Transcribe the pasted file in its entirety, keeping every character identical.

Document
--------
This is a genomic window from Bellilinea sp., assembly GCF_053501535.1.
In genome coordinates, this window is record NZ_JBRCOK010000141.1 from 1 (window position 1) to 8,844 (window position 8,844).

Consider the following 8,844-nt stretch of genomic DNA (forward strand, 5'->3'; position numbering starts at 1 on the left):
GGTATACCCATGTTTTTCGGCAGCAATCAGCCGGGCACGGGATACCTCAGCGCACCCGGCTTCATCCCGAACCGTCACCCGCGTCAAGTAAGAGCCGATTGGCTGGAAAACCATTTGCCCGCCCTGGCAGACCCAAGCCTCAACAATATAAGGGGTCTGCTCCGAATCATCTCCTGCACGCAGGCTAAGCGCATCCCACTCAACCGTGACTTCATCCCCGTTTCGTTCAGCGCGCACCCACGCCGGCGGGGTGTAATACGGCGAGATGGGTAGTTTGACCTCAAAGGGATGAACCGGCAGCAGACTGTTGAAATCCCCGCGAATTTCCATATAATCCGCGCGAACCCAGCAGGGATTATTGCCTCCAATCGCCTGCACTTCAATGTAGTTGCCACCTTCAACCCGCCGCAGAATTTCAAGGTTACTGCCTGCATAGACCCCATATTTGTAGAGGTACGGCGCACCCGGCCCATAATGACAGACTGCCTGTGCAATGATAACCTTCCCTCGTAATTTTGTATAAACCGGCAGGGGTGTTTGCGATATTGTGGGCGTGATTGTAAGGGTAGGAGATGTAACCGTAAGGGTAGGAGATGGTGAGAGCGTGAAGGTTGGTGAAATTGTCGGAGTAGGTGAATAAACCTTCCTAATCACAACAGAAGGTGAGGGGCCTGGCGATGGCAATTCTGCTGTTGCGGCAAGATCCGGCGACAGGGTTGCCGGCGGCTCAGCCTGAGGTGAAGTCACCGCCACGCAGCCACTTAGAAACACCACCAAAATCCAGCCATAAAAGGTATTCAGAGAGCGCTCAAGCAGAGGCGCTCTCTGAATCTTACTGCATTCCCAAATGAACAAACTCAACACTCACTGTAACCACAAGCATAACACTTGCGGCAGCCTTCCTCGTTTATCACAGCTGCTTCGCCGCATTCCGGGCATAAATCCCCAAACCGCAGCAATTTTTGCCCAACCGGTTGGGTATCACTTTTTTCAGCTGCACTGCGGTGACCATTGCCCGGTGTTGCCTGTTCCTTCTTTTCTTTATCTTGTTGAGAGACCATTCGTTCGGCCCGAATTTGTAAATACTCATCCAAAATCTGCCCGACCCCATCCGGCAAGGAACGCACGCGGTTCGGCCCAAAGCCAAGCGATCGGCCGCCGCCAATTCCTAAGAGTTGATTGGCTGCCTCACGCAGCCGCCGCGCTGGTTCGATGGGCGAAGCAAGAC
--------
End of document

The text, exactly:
This is a genomic window from Bellilinea sp., assembly GCF_053501535.1.
In genome coordinates, this window is record NZ_JBRCOK010000141.1 from 1 (window position 1) to 8,844 (window position 8,844).

Consider the following 8,844-nt stretch of genomic DNA (forward strand, 5'->3'; position numbering starts at 1 on the left):
GGTATACCCATGTTTTTCGGCAGCAATCAGCCGGGCACGGGATACCTCAGCGCACCCGGCTTCATCCCGAACCGTCACCCGCGTCAAGTAAGAGCCGATTGGCTGGAAAACCATTTGCCCGCCCTGGCAGACCCAAGCCTCAACAATATAAGGGGTCTGCTCCGAATCATCTCCTGCACGCAGGCTAAGCGCATCCCACTCAACCGTGACTTCATCCCCGTTTCGTTCAGCGCGCACCCACGCCGGCGGGGTGTAATACGGCGAGATGGGTAGTTTGACCTCAAAGGGATGAACCGGCAGCAGACTGTTGAAATCCCCGCGAATTTCCATATAATCCGCGCGAACCCAGCAGGGATTATTGCCTCCAATCGCCTGCACTTCAATGTAGTTGCCACCTTCAACCCGCCGCAGAATTTCAAGGTTACTGCCTGCATAGACCCCATATTTGTAGAGGTACGGCGCACCCGGCCCATAATGACAGACTGCCTGTGCAATGATAACCTTCCCTCGTAATTTTGTATAAACCGGCAGGGGTGTTTGCGATATTGTGGGCGTGATTGTAAGGGTAGGAGATGTAACCGTAAGGGTAGGAGATGGTGAGAGCGTGAAGGTTGGTGAAATTGTCGGAGTAGGTGAATAAACCTTCCTAATCACAACAGAAGGTGAGGGGCCTGGCGATGGCAATTCTGCTGTTGCGGCAAGATCCGGCGACAGGGTTGCCGGCGGCTCAGCCTGAGGTGAAGTCACCGCCACGCAGCCACTTAGAAACACCACCAAAATCCAGCCATAAAAGGTATTCAGAGAGCGCTCAAGCAGAGGCGCTCTCTGAATCTTACTGCATTCCCAAATGAACAAACTCAACACTCACTGTAACCACAAGCATAACACTTGCGGCAGCCTTCCTCGTTTATCACAGCTGCTTCGCCGCATTCCGGGCATAAATCCCCAAACCGCAGCAATTTTTGCCCAACCGGTTGGGTATCACTTTTTTCAGCTGCACTGCGGTGACCATTGCCCGGTGTTGCCTGTTCCTTCTTTTCTTTATCTTGTTGAGAGACCATTCGTTCGGCCCGAATTTGTAAATACTCATCCAAAATCTGCCCGACCCCATCCGGCAAGGAACGCACGCGGTTCGGCCCAAAGCCAAGCGATCGGCCGCCGCCAATTCCTAAGAGTTGATTGGCTGCCTCACGCAGCCGCCGCGCTGGTTCGATGGGCGAAGCAAGAC